One in four of us will experience some kind of mental health problem in any given year, and accessing mental health services can be stressful and cause additional worry. If you or a loved one need to use mental health services, you'll want to make sure they offer safe, compassionate and high-quality care.
If you are concerned about your mental health, you should first visit your GP
Your GP will assess you and offer appropriate advice or treatment. They can refer you to a psychological treatment service or a specialist mental health service for further advice or treatment.
If you don't want to go to your GP
Mental health services are free on the NHS but you will usually need a GP referral. If you don't want to go to your GP you may also have the option of self-referral. This means you can go directly to a professional therapist.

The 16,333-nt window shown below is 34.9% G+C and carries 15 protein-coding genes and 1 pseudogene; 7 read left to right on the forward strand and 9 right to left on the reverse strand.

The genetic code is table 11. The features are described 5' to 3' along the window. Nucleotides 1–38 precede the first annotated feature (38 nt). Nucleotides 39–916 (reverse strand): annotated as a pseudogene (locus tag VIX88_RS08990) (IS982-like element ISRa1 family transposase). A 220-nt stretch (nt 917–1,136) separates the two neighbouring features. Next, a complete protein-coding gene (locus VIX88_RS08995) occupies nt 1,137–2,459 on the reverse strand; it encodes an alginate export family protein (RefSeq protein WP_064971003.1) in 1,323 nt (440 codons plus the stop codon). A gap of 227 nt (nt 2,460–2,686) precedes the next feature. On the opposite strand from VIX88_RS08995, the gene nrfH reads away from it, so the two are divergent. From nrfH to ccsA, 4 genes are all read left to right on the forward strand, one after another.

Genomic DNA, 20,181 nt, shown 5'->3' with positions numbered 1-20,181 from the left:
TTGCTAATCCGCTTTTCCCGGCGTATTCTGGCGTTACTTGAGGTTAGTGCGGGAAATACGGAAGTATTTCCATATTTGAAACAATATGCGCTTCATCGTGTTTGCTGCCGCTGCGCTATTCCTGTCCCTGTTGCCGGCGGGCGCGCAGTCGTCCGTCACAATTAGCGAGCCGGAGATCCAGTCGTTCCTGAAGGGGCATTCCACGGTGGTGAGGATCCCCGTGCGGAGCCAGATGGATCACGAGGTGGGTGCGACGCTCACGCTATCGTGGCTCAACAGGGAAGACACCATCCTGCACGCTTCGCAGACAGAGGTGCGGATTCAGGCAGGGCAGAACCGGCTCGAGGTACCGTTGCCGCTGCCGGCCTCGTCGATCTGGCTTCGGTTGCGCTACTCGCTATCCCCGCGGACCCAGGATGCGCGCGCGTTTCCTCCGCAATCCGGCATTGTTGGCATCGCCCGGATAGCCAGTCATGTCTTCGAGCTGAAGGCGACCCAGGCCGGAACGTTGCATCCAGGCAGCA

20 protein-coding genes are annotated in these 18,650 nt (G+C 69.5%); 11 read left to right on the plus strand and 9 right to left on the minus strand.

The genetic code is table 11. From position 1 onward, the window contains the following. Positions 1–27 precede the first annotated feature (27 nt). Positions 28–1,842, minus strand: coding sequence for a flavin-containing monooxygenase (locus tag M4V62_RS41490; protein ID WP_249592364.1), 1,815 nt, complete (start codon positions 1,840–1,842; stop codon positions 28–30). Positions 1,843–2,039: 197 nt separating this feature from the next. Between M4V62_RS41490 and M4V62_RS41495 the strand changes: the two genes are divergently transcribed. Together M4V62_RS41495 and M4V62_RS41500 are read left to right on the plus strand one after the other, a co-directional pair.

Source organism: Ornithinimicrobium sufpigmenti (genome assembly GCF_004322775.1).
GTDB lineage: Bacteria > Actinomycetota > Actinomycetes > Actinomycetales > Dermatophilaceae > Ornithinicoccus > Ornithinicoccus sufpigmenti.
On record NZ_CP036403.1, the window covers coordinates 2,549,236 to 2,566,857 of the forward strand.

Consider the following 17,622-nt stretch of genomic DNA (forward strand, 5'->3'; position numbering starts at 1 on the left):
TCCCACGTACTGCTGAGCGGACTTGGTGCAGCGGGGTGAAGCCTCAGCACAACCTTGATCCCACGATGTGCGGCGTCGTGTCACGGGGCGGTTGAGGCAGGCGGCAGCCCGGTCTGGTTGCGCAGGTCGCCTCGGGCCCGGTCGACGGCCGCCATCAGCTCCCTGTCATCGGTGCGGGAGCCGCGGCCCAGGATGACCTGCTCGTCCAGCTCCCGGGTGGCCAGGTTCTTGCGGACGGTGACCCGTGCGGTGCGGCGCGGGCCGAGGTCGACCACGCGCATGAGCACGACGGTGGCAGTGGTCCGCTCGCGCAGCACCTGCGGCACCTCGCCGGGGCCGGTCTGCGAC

The NHS website has a searchable directory of services to help you find a service near you.
If you are referred to a specialist mental health service, you can ask which other providers offer the same service in your local area and make a choice.
Read our inspection reports
To help you make a choice, you can check our inspection reports. You can look for our reports on your local services by using the search box here.When we inspect services, we ask these five key questions:
- Is this service safe?
- Is this service effective?
- Is this service caring?
- Is this service responsive to people's needs?
- Is this service well-led?
We rate services on a four-point scale: outstanding, good, requires improvement, inadequate.
Give us feedback on your care
We use information from the public and hold listening events across the country where you can talk to inspectors about your experience of services.
If you do have any concerns or worries about the care you receive, tell the service and also tell us – the information you give us will help us to monitor services and plan our inspections.
We also monitor use of the Mental Health Act
As well as inspecting and rating services, we also check that patients' basic human rights are maintained while they are being cared for or treated under the Mental Health Act.
We visit patients who have been detained and those under community treatment orders and we also appoint Second Opinion Appointed Doctors (SOADs) who check whether the medication that patients receive is correct.